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In the Sky This Month

Venus and Mars remain steady companions in the early evening sky this month. Venus, the Evening Star, is the brighter of the two, with orange Mars staying just above it. One of the first signs of spring, the constellation Leo, begins poking its nose into the eastern evening sky, and clears the horizon by around nightfall at month’s end.

February 22: Winter Circle

Some of the brightest stars in the night sky form the Winter Circle, a jewel-studded cosmic necklace that fills much of the southern sky. Look for it as the sky gets nice and dark. The circle’s hub is bright orange Betelgeuse in Orion the hunter.

February 23: Zeta Puppis

Zeta Puppis, the brightest star of Puppis, the poop deck, is due south about 10 p.m., far to the lower left of brilliant Sirius and just above the horizon. Zeta Pup is one of the hottest stars around, tens of thousands of degrees hotter than the Sun.

February 24: Sirius and Canopus

The brightest star in the night sky is Sirius, the Dog Star. It is low in the south right now. If you live in the southern United States, look for Canopus, the second-brightest star, well to the south of Sirius.

February 25: Mars and Uranus

The planet Uranus stands quite close to the upper left of Mars tonight, which itself is to the upper left of Venus, the “evening star.” Through binoculars, Uranus looks like a faint star. Mars and Uranus will stand side by side tomorrow night.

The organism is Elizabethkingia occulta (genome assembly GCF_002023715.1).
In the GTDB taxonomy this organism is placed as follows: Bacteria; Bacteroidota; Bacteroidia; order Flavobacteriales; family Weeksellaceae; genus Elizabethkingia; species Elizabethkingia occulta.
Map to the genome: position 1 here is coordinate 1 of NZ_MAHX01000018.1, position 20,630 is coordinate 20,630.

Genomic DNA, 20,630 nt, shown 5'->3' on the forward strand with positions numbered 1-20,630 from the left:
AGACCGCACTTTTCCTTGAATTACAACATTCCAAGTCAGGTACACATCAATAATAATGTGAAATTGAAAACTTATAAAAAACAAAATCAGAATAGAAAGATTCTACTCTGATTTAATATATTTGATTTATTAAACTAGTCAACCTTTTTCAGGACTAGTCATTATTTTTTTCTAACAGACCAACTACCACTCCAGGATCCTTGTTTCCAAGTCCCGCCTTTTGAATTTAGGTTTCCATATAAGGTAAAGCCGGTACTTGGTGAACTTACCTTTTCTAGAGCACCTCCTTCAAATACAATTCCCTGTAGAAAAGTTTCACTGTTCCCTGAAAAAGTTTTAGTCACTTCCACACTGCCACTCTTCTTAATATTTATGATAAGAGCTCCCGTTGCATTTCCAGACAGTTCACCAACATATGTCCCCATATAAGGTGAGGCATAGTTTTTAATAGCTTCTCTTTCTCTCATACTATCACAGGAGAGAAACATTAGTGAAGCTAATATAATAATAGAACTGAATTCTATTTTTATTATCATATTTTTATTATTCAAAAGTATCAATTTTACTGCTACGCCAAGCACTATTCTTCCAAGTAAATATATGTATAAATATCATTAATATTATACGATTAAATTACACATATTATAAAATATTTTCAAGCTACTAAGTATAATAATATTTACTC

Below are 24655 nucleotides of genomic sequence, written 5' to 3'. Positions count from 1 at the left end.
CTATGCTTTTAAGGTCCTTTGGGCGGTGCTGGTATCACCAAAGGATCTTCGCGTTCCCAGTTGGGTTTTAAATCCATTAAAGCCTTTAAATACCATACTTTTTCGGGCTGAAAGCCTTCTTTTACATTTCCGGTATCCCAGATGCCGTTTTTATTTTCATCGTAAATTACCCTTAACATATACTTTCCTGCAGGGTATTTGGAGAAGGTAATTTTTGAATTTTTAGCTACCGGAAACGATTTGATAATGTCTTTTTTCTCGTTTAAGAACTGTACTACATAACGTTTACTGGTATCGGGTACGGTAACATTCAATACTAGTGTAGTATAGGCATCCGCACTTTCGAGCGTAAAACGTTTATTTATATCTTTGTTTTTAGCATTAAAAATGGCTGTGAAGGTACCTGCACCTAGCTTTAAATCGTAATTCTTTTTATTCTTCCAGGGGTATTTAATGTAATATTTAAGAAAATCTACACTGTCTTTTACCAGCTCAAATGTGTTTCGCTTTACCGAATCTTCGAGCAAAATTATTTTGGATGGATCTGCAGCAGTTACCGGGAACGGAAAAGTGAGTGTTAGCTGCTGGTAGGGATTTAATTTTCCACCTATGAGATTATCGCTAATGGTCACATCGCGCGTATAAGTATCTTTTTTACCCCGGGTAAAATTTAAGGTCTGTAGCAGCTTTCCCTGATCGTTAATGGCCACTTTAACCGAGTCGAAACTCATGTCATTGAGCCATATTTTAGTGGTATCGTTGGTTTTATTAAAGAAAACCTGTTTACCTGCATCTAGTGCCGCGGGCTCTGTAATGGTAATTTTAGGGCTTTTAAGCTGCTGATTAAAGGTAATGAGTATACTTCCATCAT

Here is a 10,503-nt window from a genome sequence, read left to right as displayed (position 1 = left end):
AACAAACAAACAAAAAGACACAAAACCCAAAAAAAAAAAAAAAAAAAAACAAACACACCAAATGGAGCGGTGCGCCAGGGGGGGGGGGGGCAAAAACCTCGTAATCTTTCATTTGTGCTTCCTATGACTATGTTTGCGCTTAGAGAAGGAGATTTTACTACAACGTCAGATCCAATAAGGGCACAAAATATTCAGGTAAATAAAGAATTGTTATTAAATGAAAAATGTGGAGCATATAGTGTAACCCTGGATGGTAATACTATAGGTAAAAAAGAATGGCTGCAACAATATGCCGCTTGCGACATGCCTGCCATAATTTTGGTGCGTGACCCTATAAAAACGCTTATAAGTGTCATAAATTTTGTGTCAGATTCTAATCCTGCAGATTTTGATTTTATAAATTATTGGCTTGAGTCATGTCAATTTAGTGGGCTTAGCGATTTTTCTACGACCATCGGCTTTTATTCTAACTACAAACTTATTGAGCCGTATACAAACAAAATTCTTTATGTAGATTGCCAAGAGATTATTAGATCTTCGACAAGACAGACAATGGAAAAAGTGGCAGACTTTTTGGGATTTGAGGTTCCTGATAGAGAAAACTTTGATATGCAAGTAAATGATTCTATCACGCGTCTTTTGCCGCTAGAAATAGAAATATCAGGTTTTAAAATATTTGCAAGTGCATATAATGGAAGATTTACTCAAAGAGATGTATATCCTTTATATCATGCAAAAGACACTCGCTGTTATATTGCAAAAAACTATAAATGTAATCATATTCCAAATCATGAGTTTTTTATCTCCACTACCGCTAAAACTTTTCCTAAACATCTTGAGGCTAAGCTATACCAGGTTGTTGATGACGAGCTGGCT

February 26: Annular Eclipse

Skywatchers in South America and Africa are in for a treat today: a solar eclipse. Unfortunately, it’s an annular eclipse, so a bright ring of sunshine will outline the intervening Moon. The eclipse is not visible from the United States.

February 27: M46 and M47

The star clusters M46 and M47 are in good view this evening, not far to the left or lower left of Sirius, the brightest star in the night sky, which is high in the south at nightfall. Under dark skies, M47 is just visible as a hazy patch of light.

February 28: Moon and Planets

The planet Mars forms the top point of a skinny triangle this evening. It is far above the crescent Moon, and looks like a modestly bright orange star. The much brighter planet Venus, the “evening star,” stands closer to the upper right of the Moon.

Current moon phase

First QuarterFirst Feb. 3, 10:19 pm

Full MoonFull Feb. 10, 6:33 pm

Last quarterLast Feb. 18, 1:33 pm

New MoonNew Feb. 26, 8:58 am

Times are U.S. Central Time.

Perigee February 6

Apogee February 18

The full Moon of February is known as the Snow Moon, Wolf Moon, or Hunger Moon.